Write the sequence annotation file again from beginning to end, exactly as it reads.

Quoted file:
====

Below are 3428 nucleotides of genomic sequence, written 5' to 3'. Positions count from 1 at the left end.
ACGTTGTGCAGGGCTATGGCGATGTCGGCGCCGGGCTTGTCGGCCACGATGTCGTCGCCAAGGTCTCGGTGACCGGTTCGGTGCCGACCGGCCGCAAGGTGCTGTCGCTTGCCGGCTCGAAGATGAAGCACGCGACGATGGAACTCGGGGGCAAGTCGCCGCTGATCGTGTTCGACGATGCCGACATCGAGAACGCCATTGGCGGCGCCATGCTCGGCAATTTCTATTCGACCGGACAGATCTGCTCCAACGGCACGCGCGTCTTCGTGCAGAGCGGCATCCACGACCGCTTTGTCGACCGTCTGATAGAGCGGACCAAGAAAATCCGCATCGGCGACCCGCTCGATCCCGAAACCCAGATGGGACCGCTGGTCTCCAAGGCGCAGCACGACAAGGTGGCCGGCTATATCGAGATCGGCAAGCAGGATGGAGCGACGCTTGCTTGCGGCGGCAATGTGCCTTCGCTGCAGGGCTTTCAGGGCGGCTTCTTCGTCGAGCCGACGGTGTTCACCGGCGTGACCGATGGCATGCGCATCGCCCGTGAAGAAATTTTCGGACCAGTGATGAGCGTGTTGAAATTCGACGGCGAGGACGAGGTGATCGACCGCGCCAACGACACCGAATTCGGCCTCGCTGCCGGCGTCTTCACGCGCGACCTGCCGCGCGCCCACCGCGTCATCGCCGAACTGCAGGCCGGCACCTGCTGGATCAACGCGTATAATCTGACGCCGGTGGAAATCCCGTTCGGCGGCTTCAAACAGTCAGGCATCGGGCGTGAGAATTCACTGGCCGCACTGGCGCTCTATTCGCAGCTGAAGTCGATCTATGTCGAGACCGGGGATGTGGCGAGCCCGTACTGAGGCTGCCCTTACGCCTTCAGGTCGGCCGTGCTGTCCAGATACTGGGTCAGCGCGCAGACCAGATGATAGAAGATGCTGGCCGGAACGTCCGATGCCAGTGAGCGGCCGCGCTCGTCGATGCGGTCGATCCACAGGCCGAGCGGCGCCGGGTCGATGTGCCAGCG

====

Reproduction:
Below are 3428 nucleotides of genomic sequence, written 5' to 3'. Positions count from 1 at the left end.
ACGTTGTGCAGGGCTATGGCGATGTCGGCGCCGGGCTTGTCGGCCACGATGTCGTCGCCAAGGTCTCGGTGACCGGTTCGGTGCCGACCGGCCGCAAGGTGCTGTCGCTTGCCGGCTCGAAGATGAAGCACGCGACGATGGAACTCGGGGGCAAGTCGCCGCTGATCGTGTTCGACGATGCCGACATCGAGAACGCCATTGGCGGCGCCATGCTCGGCAATTTCTATTCGACCGGACAGATCTGCTCCAACGGCACGCGCGTCTTCGTGCAGAGCGGCATCCACGACCGCTTTGTCGACCGTCTGATAGAGCGGACCAAGAAAATCCGCATCGGCGACCCGCTCGATCCCGAAACCCAGATGGGACCGCTGGTCTCCAAGGCGCAGCACGACAAGGTGGCCGGCTATATCGAGATCGGCAAGCAGGATGGAGCGACGCTTGCTTGCGGCGGCAATGTGCCTTCGCTGCAGGGCTTTCAGGGCGGCTTCTTCGTCGAGCCGACGGTGTTCACCGGCGTGACCGATGGCATGCGCATCGCCCGTGAAGAAATTTTCGGACCAGTGATGAGCGTGTTGAAATTCGACGGCGAGGACGAGGTGATCGACCGCGCCAACGACACCGAATTCGGCCTCGCTGCCGGCGTCTTCACGCGCGACCTGCCGCGCGCCCACCGCGTCATCGCCGAACTGCAGGCCGGCACCTGCTGGATCAACGCGTATAATCTGACGCCGGTGGAAATCCCGTTCGGCGGCTTCAAACAGTCAGGCATCGGGCGTGAGAATTCACTGGCCGCACTGGCGCTCTATTCGCAGCTGAAGTCGATCTATGTCGAGACCGGGGATGTGGCGAGCCCGTACTGAGGCTGCCCTTACGCCTTCAGGTCGGCCGTGCTGTCCAGATACTGGGTCAGCGCGCAGACCAGATGATAGAAGATGCTGGCCGGAACGTCCGATGCCAGTGAGCGGCCGCGCTCGTCGATGCGGTCGATCCACAGGCCGAGCGGCGCCGGGTCGATGTGCCAGCG